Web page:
Hardly surprising that the Sukhothai won countless awards for its interior architecture. The trio Ed Tuttle, Kerry Hill and the Thai designer Pichitra Boonyarathaphan managed to find the perfect balance between tradition and modernism: symmetric colonnades, mirror basins, open air ambulatories, buddha statues and everything made of finest and natural materials like bronze, teak wood and marble complemented by precious fabrics and mirrors. Wherever you look at, you'll see serenity and beauty - and that also applies to the suites (starting from 160 euro) that are equipped with flat screens, Bose sound systems, rain showers, touchscreens and perfect lighting. A dinner in the award-winning Thai restaurant Celadon makes a perfect day in the metropolis complete.
The four villas with rooms of different standards are located on a green and spacious area next to the Chao Phraya and a stone's throw away from the most important sights like the Grand Palace (five minutes by foot) or the Wat Arun (directly opposite on the other river side). Depending on your budget you choose between one of the four rooms of the B&B villa (starting from 100 euros including breakfast) or a more luxurious suite (starting from 250 euros) in the Thai House, the Riverside Villa or the Chinese House. The latter offers a comfort zone of special class: the suite consists of two double rooms, two bathrooms, a living room and two private terraces that offer a free view on the pool and the Chao Phraya. The interior: antique, Chinese furniture and doors, modern prints and exquisite fabrics. The perfect choice for two couples or a whole family. Cushioned loungers and white sun shades around the spacious and deep pool invite you to relax and the palms in the garden wave in the wind. Every now and then you hear a boat passing by. There's no more idyllic place in Bangkok - that might also be the reason why many newlyweds spend their honeymoons in the Chakrabongse Villas.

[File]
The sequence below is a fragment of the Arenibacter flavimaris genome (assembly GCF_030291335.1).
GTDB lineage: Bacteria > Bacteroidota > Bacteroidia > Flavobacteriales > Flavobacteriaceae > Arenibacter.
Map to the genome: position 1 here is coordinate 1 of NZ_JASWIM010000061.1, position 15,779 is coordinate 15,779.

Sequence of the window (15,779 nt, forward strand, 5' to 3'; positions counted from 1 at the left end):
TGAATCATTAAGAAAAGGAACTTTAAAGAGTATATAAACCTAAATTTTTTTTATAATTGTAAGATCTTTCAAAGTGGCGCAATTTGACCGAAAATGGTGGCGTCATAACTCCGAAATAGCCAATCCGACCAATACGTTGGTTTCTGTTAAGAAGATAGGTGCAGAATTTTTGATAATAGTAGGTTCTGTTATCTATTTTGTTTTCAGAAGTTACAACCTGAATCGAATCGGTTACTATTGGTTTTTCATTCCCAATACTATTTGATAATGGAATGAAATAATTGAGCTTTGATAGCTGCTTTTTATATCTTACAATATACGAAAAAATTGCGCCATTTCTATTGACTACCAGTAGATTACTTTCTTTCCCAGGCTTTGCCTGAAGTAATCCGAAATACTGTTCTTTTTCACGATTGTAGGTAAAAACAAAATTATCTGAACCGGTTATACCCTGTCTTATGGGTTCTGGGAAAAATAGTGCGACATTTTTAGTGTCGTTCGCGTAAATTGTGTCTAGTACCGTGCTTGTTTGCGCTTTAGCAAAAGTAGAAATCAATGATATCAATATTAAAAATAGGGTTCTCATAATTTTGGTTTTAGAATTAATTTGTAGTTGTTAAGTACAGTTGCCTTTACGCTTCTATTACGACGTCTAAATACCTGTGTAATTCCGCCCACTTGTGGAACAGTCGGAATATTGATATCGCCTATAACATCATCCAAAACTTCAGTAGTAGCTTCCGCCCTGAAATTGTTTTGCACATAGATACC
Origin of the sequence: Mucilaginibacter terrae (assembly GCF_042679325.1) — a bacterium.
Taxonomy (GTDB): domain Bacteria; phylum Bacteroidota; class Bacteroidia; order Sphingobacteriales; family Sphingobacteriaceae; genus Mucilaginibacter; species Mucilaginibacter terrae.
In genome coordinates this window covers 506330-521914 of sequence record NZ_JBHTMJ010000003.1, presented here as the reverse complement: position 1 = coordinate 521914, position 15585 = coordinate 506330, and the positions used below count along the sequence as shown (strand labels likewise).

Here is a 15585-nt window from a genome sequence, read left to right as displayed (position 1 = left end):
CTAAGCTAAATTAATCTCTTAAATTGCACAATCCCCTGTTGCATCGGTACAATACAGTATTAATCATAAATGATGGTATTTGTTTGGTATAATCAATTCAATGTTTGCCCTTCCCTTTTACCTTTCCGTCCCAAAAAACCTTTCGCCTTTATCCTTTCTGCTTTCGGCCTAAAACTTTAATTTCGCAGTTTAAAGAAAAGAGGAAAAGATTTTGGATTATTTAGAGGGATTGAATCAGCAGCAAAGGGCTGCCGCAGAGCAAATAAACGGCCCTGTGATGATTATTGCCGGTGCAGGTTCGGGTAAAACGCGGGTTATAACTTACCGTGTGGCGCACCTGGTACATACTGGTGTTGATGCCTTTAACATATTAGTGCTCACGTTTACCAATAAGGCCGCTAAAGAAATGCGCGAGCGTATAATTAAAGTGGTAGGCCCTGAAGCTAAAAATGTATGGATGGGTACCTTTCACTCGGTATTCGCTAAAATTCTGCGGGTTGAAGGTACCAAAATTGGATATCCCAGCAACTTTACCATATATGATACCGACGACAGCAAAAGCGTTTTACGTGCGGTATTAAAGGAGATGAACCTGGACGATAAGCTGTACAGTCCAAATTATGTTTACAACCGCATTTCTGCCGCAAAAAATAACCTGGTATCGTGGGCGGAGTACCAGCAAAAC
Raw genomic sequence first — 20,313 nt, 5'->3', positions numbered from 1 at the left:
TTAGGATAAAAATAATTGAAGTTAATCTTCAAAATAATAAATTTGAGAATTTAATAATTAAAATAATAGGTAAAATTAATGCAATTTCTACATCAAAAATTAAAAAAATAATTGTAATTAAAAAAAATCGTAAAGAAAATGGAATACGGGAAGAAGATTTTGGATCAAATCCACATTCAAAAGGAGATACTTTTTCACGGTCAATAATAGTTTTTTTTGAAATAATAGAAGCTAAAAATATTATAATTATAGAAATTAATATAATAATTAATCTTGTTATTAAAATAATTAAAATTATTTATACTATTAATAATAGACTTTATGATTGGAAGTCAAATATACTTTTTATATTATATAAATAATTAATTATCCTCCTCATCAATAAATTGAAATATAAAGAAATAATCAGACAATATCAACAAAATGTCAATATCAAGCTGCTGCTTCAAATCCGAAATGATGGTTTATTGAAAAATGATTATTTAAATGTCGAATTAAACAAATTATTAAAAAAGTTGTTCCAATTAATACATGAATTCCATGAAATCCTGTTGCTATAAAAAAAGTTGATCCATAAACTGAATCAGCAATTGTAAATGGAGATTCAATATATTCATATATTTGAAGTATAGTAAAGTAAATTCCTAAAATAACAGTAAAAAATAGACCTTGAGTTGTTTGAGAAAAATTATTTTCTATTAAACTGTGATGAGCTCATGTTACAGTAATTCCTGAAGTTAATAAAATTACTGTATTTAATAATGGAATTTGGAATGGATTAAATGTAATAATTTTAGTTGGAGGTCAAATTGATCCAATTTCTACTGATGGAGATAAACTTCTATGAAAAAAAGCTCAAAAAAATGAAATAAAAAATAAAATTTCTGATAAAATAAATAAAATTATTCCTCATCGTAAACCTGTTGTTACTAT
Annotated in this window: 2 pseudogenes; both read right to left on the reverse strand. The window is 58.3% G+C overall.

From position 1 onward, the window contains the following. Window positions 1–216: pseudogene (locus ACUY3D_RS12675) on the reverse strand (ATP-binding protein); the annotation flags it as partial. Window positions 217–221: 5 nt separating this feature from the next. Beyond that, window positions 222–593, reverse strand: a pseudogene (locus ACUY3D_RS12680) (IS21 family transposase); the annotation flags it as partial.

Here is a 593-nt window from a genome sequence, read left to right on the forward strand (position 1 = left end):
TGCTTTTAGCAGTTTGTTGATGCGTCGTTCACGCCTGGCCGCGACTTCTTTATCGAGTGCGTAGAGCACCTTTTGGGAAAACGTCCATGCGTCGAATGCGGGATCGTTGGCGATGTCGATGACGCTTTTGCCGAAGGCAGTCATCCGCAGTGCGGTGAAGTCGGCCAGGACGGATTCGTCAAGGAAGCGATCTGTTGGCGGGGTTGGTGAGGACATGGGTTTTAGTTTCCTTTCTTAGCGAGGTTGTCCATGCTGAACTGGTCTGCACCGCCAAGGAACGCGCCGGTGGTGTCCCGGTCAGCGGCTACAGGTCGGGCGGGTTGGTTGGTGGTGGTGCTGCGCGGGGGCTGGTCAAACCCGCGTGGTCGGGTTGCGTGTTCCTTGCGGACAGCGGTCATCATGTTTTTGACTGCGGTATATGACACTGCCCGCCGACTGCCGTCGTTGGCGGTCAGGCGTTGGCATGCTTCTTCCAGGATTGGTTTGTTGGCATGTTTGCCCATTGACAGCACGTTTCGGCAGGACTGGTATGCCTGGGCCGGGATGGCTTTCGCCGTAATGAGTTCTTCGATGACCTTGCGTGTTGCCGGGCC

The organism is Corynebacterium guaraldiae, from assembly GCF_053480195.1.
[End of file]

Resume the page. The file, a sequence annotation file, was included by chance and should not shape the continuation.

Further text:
No matter what time you arrive in the Phranakorn Nornlen - and be it in the middle of the night; a welcome with a nice smile is always there. The big plus of this little boutique hotel are the many green areas, terraces and wells as well as the staff which will become a second family in no time. The rooms are simple and in some cases small (starting from 36 Euros), but they are decorated lovingly and with much creativity - and the breakfast tastes fantastic, especially the traditional Thai-tea. On the small roof there is a little terrace with a vegetable garden (the crop serves for the breakfast) where one can relax. The little tables of the comfortable bar on the first floor look directly at a big Buddha statue. Overall, the Phranakorn Nornlen is a low-priced and heartwarming alternative to anonymous hotel chains. Five-star comfort, however, should not be expected. The beds, for instance, are relatively hard as is usual in Thailand, but the staff provides the guests gladly with additional blankets. Besides, there is always a masseuse at service.